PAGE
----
Unfortunately, while still very fun, Kingdom Hearts II is when the series jumps Bruce the great white shark?and as many of his friends as can be rounded up. Trying to describe the various relationships characters have to one another, to other versions of themselves, and the factions at play or being set up is akin to writing ?Who?s on First?? in prose. Quite honestly, narrative explanations are better left to visual charts (and even then still remain convoluted and confusing). It?s easier to view Kingdom Hearts II less as a compelling, cohesive narrative and more like a collection of cool, fan-servicing moments that see Final Fantasy favorites joining up to fight back-to-back, or cutely come out of their shells to interact with Disney stars.

Birth by Sleep, meanwhile, suffers from the one-two punch that is anime-inspired characters with about as much depth as a cardboard cutout (you know, the kind that don?t so much talk to one another like human beings as trade abstract, existential musings like freshman philosophy majors) and the attempt to jazz up a perfectly suitable combat system (as new releases seem required to do) by piling on mechanics in the backend. In this case, the Command System, in which players create CCG-style ability ?decks? to swap between, editing existing ones with new abilities and merging abilities to create more powerful ones. These abilities, mapped to the face buttons, are juggled together to build up to different Finish commands depending on what deck is active and what abilities are combined. As a result, you?ll spend far more time glancing repeatedly to the bottom-left corner of the UI to keep an eye on each ability?s ever-filling bar than giving the actual combat itself your full attention. Of course this means when trying to keep a bead on an enemy, it oftentimes feels like you?re trying to pat your head and rub your tummy at the same time?a task some can perform with ease, and others find baffling difficult (and so, unenjoyable).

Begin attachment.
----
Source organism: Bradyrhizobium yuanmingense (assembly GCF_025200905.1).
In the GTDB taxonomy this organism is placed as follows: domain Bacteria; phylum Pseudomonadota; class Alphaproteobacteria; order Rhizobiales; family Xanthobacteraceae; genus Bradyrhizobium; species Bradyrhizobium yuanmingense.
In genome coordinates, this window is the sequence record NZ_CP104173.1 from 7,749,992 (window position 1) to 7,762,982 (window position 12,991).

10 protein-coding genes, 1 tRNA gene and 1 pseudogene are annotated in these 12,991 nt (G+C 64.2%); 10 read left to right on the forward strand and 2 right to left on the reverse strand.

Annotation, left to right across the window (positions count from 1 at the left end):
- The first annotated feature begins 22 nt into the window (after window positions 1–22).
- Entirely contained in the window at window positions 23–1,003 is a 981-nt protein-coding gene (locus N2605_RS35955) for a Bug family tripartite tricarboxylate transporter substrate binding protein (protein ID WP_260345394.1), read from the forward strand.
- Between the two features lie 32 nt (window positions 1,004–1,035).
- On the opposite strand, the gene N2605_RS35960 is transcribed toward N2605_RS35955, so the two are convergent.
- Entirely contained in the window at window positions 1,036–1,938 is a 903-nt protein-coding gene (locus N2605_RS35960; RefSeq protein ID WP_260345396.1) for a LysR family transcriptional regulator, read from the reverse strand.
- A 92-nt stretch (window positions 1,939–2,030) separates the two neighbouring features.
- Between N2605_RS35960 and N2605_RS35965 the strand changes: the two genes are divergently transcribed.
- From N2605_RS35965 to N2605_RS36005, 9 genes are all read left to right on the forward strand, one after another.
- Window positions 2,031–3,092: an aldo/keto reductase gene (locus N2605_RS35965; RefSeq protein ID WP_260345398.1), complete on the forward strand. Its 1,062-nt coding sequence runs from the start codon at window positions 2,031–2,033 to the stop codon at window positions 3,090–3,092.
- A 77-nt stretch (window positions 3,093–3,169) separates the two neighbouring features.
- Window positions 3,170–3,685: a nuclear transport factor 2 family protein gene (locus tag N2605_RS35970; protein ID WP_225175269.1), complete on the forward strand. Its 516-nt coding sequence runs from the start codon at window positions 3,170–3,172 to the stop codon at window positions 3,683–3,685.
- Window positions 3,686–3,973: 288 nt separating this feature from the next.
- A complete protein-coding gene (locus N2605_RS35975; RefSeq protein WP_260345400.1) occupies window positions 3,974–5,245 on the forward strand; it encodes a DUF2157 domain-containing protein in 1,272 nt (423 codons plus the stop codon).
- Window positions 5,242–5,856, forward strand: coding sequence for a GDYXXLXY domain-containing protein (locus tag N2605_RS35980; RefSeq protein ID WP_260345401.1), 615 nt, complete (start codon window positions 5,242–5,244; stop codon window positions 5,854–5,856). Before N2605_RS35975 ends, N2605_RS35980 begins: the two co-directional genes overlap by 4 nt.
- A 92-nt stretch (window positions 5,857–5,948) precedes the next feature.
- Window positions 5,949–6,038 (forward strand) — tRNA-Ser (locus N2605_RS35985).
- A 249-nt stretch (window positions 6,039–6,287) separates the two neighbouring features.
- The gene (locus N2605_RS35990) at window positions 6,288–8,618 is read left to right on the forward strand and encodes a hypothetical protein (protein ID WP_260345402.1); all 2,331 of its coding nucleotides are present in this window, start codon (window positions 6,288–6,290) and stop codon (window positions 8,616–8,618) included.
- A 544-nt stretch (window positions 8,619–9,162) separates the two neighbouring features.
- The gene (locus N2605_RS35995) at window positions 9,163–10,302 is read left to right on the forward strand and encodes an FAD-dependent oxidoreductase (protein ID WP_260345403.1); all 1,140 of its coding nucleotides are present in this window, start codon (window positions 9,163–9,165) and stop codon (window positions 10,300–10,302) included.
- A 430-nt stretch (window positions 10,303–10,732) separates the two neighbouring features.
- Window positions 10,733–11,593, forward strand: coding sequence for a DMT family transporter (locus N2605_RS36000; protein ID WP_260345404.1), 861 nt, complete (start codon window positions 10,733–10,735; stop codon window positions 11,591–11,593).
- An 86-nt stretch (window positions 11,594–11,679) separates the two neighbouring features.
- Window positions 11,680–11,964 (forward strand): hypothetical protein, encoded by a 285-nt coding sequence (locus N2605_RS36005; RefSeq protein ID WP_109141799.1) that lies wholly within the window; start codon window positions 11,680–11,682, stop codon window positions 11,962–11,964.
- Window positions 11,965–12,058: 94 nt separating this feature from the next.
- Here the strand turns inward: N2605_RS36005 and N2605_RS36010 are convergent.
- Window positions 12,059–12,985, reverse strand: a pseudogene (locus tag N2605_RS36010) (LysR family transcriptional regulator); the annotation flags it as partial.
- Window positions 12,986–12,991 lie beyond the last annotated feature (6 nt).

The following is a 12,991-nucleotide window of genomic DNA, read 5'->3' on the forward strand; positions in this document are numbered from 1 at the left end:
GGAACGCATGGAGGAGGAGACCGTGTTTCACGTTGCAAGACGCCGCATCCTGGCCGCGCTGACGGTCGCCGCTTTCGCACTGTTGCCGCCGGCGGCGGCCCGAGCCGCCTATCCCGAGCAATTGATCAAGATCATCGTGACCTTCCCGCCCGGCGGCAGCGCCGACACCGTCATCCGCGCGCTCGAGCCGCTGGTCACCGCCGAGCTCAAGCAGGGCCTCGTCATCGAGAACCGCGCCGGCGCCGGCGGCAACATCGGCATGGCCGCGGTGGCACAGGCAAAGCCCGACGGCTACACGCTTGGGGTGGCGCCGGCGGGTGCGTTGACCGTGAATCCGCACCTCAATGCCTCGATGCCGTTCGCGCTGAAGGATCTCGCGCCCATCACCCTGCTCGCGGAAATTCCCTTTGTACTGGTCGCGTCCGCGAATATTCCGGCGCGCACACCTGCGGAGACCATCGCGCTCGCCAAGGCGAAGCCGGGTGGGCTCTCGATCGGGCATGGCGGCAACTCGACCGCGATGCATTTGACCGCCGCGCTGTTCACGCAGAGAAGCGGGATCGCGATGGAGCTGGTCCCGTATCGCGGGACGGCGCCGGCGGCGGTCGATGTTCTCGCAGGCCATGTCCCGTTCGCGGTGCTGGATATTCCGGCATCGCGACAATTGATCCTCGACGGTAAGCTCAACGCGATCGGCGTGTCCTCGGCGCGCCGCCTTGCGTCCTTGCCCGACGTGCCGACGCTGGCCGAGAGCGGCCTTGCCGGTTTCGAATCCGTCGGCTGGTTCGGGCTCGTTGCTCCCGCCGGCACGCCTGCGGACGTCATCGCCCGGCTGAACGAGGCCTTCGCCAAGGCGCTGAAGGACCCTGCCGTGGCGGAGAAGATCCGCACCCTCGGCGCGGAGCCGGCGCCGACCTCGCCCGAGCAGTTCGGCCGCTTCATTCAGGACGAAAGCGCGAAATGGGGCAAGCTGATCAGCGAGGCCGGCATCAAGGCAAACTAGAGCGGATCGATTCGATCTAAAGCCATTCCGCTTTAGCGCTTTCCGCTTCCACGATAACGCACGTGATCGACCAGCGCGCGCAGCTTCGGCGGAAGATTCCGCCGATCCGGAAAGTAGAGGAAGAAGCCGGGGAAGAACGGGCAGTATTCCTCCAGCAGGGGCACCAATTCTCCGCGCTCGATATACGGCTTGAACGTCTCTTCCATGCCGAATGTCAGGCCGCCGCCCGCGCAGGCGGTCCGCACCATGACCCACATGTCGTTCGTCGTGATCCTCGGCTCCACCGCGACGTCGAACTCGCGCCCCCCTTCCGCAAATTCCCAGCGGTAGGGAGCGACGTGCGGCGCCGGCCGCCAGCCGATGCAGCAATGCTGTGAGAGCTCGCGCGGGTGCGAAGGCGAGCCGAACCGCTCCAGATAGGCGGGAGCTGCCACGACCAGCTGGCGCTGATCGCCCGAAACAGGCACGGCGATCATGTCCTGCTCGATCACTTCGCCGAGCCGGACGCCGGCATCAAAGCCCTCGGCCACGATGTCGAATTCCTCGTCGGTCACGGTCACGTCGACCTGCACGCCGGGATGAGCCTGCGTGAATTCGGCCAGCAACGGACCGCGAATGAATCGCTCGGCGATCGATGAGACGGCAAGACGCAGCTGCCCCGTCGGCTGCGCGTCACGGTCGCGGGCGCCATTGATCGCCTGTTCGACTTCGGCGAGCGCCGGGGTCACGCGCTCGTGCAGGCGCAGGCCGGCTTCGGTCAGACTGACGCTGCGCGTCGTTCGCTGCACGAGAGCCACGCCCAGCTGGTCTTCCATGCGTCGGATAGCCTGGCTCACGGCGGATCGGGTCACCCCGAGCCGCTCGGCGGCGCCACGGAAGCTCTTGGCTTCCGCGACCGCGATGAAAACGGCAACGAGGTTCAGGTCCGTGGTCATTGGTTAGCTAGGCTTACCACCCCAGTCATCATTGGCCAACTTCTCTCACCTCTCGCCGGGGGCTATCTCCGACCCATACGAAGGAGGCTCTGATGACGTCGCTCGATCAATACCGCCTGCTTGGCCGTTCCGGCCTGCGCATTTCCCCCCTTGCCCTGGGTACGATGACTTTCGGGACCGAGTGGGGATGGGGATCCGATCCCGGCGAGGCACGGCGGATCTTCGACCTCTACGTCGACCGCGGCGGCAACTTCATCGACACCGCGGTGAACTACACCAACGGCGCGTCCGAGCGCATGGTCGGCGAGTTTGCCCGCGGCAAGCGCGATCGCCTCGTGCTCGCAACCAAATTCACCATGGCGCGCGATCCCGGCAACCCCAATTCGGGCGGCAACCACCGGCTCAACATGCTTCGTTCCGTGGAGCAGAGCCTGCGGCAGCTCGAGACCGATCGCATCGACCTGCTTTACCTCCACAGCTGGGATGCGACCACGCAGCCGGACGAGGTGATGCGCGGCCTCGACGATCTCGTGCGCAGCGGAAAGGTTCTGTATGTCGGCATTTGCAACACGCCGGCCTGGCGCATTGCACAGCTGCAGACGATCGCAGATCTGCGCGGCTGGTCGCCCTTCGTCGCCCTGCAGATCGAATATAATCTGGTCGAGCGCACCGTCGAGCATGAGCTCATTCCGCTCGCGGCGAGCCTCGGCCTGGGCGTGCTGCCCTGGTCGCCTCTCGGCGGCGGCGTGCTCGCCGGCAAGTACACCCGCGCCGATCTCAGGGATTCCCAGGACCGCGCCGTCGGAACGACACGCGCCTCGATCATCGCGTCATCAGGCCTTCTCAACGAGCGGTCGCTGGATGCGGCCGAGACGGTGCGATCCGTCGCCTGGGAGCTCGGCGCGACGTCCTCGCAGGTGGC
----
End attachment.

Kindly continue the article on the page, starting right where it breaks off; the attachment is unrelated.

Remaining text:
As for Re:coded, well, there?s not much to do but sit back, relax, and keep the controller nearby to page through prompts and keep things moving. If you?re really invested in the fiction of Kingdom Hearts, the lobotomized Re:coded makes for a less time-consuming way to experience one aspect of the greater tale. On the other hand, without any gameplay to serve as a reward for suffering the banalities and bad writing, it could easily be viewed as a three-hour punishment of insipidness and insufferable characters. This, of course, wholly depends on your tolerance of modern anime, a medium I personally believe is poisoning the JRPG scene with its influence.